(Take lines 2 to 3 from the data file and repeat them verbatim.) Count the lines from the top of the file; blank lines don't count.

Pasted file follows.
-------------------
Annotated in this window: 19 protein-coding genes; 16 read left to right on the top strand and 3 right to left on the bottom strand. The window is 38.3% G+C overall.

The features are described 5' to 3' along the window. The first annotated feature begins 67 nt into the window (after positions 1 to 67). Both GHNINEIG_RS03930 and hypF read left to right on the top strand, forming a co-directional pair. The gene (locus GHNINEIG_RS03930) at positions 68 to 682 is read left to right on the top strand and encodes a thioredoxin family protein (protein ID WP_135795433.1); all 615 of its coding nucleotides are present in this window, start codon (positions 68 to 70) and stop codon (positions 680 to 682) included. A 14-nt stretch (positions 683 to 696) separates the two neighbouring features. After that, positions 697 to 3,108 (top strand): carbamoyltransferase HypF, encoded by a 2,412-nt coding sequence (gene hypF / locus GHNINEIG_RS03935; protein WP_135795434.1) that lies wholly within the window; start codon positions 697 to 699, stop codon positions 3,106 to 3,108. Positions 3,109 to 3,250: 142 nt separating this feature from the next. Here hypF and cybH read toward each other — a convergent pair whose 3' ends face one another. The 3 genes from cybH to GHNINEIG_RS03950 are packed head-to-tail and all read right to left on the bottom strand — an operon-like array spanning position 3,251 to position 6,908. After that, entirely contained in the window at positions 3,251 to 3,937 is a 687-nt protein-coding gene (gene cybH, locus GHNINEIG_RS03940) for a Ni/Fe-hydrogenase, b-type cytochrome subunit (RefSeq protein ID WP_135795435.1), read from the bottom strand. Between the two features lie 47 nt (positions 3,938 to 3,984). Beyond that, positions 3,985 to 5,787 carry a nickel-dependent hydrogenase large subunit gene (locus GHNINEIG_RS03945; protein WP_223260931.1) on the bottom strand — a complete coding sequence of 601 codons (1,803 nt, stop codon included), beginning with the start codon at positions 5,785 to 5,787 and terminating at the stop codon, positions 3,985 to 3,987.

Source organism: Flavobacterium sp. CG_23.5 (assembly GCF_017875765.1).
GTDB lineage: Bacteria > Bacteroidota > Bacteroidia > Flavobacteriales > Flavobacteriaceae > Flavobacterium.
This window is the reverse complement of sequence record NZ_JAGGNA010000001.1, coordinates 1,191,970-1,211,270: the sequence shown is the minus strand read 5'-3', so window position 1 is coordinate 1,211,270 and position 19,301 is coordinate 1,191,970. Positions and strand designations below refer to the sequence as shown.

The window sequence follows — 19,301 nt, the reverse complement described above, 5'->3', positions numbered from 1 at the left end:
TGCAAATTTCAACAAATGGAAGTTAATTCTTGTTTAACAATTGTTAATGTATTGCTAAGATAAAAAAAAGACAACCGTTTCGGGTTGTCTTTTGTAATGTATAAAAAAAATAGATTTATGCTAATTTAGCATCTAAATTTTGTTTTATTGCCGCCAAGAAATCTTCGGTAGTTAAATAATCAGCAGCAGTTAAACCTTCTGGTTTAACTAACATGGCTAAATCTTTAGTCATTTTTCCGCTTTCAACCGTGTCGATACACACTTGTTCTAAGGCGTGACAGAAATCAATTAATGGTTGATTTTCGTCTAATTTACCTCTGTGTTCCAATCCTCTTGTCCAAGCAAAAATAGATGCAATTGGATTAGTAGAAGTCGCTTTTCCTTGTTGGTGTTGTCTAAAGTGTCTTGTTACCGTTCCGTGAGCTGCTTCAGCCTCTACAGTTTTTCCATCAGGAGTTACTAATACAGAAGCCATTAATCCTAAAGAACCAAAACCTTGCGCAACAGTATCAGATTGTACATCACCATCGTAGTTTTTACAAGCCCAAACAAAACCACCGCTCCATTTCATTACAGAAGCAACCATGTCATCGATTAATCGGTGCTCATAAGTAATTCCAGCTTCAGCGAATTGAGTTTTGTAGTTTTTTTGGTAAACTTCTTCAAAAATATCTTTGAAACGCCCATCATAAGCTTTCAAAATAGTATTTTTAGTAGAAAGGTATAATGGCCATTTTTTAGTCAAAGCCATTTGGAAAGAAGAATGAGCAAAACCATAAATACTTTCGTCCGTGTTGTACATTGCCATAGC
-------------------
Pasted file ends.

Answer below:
The features are described 5' to 3' along the window. The first annotated feature begins 67 nt into the window (after positions 1 to 67). Both GHNINEIG_RS03930 and hypF read left to right on the top strand, forming a co-directional pair. The gene (locus GHNINEIG_RS03930) at positions 68 to 682 is read left to right on the top strand and encodes a thioredoxin family protein (protein ID WP_135795433.1); all 615 of its coding nucleotides are present in this window, start codon (positions 68 to 70) and stop codon (positions 680 to 682) included. A 14-nt stretch (positions 683 to 696) separates the two neighbouring features. After that, positions 697 to 3,108 (top strand): carbamoyltransferase HypF, encoded by a 2,412-nt coding sequence (gene hypF / locus GHNINEIG_RS03935; protein WP_135795434.1) that lies wholly within the window; start codon positions 697 to 699, stop codon positions 3,106 to 3,108. Positions 3,109 to 3,250: 142 nt separating this feature from the next. Here hypF and cybH read toward each other — a convergent pair whose 3' ends face one another. The 3 genes from cybH to GHNINEIG_RS03950 are packed head-to-tail and all read right to left on the bottom strand — an operon-like array spanning position 3,251 to position 6,908. After that, entirely contained in the window at positions 3,251 to 3,937 is a 687-nt protein-coding gene (gene cybH, locus GHNINEIG_RS03940) for a Ni/Fe-hydrogenase, b-type cytochrome subunit (RefSeq protein ID WP_135795435.1), read from the bottom strand. Between the two features lie 47 nt (positions 3,938 to 3,984). Beyond that, positions 3,985 to 5,787 carry a nickel-dependent hydrogenase large subunit gene (locus GHNINEIG_RS03945; protein WP_223260931.1) on the bottom strand — a complete coding sequence of 601 codons (1,803 nt, stop codon included), beginning with the start codon at positions 5,785 to 5,787 and terminating at the stop codon, positions 3,985 to 3,987.

Source organism: Flavobacterium sp. CG_23.5 (assembly GCF_017875765.1).